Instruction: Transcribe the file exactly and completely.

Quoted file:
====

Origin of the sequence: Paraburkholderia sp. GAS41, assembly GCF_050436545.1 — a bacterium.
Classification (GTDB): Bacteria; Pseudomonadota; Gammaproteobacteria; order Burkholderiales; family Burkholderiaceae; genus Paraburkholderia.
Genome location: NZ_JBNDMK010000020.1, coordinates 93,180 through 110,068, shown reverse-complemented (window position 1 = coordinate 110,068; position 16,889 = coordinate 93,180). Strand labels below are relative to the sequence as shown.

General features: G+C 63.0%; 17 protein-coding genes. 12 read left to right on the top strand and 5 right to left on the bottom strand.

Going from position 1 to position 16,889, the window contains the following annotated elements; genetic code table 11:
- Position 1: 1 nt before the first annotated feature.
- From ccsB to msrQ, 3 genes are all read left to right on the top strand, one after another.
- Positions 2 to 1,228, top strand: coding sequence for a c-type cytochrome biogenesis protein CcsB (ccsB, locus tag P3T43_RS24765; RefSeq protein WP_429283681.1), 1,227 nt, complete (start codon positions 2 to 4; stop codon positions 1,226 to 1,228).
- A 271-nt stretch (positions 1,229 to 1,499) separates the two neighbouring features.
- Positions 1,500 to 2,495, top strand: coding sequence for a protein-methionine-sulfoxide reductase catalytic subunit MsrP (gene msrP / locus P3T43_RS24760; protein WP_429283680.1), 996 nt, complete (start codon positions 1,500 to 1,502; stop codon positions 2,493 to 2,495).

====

Origin of the sequence: Paraburkholderia sp. GAS41, assembly GCF_050436545.1 — a bacterium.
Classification (GTDB): Bacteria; Pseudomonadota; Gammaproteobacteria; order Burkholderiales; family Burkholderiaceae; genus Paraburkholderia.
Genome location: NZ_JBNDMK010000020.1, coordinates 93,180 through 110,068, shown reverse-complemented (window position 1 = coordinate 110,068; position 16,889 = coordinate 93,180). Strand labels below are relative to the sequence as shown.

General features: G+C 63.0%; 17 protein-coding genes. 12 read left to right on the top strand and 5 right to left on the bottom strand.

Going from position 1 to position 16,889, the window contains the following annotated elements; genetic code table 11:
- Position 1: 1 nt before the first annotated feature.
- From ccsB to msrQ, 3 genes are all read left to right on the top strand, one after another.
- Positions 2 to 1,228, top strand: coding sequence for a c-type cytochrome biogenesis protein CcsB (ccsB, locus tag P3T43_RS24765; RefSeq protein WP_429283681.1), 1,227 nt, complete (start codon positions 2 to 4; stop codon positions 1,226 to 1,228).
- A 271-nt stretch (positions 1,229 to 1,499) separates the two neighbouring features.
- Positions 1,500 to 2,495, top strand: coding sequence for a protein-methionine-sulfoxide reductase catalytic subunit MsrP (gene msrP / locus P3T43_RS24760; protein WP_429283680.1), 996 nt, complete (start codon positions 1,500 to 1,502; stop codon positions 2,493 to 2,495).